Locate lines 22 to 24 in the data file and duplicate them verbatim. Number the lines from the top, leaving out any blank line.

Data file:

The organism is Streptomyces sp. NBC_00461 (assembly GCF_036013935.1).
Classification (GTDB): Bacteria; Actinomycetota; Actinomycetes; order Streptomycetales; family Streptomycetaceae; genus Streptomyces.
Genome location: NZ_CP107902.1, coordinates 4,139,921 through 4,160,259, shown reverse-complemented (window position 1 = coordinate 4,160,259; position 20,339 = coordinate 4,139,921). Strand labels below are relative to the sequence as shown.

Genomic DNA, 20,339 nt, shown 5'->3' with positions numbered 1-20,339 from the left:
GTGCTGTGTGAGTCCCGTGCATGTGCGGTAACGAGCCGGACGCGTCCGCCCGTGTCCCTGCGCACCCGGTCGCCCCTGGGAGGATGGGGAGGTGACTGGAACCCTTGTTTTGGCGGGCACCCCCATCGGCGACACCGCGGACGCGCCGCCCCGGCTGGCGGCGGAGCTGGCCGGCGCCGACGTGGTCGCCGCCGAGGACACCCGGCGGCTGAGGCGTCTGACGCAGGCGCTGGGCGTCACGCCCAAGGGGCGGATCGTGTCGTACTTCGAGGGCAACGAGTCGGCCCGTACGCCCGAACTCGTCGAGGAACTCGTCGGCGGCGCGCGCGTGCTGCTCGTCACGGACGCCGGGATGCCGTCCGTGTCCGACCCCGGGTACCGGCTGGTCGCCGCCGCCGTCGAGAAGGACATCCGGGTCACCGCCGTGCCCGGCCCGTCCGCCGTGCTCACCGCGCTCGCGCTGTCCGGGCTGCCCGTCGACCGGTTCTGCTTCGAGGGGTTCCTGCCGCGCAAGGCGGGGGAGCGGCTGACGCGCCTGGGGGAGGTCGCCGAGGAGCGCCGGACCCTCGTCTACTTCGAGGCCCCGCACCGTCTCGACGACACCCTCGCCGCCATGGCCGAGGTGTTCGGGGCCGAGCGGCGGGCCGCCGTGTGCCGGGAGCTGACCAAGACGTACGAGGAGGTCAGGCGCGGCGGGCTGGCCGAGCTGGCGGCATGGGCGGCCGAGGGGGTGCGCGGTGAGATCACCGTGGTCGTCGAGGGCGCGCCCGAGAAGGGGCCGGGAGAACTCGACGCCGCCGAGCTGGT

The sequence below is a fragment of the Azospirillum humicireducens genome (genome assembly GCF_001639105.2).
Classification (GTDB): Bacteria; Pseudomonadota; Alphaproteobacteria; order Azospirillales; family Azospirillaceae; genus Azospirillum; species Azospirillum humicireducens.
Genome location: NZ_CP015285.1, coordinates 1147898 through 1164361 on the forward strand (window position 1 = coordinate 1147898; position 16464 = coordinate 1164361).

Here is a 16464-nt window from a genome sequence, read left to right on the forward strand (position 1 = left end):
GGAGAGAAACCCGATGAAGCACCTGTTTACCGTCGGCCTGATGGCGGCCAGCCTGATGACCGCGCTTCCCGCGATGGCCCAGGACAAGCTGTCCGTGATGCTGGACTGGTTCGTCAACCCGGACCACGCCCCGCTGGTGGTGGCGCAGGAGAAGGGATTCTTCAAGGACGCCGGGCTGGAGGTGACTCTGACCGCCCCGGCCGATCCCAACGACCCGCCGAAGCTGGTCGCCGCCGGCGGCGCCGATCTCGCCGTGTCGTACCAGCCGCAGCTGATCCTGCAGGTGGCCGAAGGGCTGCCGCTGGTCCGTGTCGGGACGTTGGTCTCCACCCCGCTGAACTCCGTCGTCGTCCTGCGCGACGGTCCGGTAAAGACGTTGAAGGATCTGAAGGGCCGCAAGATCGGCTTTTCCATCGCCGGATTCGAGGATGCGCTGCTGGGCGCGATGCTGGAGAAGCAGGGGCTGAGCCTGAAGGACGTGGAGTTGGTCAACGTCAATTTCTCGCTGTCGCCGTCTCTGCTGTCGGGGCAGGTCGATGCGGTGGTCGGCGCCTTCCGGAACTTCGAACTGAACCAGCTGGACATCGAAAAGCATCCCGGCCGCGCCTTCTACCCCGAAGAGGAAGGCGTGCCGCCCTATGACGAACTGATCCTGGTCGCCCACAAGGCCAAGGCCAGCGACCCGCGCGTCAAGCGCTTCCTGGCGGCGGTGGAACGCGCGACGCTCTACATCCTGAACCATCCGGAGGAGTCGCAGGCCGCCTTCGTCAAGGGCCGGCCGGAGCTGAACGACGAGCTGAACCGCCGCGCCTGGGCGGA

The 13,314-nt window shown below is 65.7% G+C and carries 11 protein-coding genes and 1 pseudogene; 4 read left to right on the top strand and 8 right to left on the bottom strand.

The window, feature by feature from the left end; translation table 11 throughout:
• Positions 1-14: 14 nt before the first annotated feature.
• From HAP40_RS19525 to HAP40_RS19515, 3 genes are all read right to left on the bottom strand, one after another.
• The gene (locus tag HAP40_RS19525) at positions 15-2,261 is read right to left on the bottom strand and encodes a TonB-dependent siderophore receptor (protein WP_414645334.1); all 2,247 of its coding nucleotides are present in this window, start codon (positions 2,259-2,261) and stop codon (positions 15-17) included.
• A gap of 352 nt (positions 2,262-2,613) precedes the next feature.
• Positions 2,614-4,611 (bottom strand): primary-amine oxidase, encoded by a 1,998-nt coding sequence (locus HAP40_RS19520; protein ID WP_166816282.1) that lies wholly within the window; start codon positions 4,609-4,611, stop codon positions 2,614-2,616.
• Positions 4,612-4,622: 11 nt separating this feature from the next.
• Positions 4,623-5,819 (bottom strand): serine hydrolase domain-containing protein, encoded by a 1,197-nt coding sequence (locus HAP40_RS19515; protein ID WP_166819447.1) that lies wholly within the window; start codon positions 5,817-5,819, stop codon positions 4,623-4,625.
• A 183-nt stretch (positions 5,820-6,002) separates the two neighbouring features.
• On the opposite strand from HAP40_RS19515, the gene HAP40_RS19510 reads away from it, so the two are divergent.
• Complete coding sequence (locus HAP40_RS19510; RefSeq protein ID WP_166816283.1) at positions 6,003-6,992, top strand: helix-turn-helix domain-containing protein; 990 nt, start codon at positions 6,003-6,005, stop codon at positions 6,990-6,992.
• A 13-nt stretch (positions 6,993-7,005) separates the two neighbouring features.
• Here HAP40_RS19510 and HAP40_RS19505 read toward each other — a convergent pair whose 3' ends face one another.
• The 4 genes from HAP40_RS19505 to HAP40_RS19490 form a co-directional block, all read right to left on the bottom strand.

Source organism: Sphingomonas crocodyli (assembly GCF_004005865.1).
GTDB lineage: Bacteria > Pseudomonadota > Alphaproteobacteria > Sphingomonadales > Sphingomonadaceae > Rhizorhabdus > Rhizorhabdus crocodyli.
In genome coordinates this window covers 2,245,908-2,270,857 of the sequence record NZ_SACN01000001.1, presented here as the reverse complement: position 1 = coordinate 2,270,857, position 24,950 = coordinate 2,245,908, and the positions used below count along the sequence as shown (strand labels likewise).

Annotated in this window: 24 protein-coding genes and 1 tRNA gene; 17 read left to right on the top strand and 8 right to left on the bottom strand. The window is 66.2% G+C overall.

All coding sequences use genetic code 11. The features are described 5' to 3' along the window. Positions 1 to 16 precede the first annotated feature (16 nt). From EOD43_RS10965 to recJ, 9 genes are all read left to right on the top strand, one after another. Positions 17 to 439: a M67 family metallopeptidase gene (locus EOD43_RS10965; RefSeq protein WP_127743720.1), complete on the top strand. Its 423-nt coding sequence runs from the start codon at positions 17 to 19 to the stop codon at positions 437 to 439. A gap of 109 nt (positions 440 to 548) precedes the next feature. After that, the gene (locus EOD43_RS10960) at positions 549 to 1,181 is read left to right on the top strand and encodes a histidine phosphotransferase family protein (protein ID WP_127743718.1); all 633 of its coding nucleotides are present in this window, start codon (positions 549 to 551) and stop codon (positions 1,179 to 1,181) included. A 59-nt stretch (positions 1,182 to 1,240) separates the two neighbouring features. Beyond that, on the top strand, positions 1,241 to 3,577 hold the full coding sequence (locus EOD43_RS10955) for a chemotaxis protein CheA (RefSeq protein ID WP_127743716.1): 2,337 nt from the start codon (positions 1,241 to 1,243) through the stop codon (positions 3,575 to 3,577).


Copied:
• Complete coding sequence (locus HAP40_RS19510; RefSeq protein ID WP_166816283.1) at positions 6,003-6,992, top strand: helix-turn-helix domain-containing protein; 990 nt, start codon at positions 6,003-6,005, stop codon at positions 6,990-6,992.
• A 13-nt stretch (positions 6,993-7,005) separates the two neighbouring features.
• Here HAP40_RS19510 and HAP40_RS19505 read toward each other — a convergent pair whose 3' ends face one another.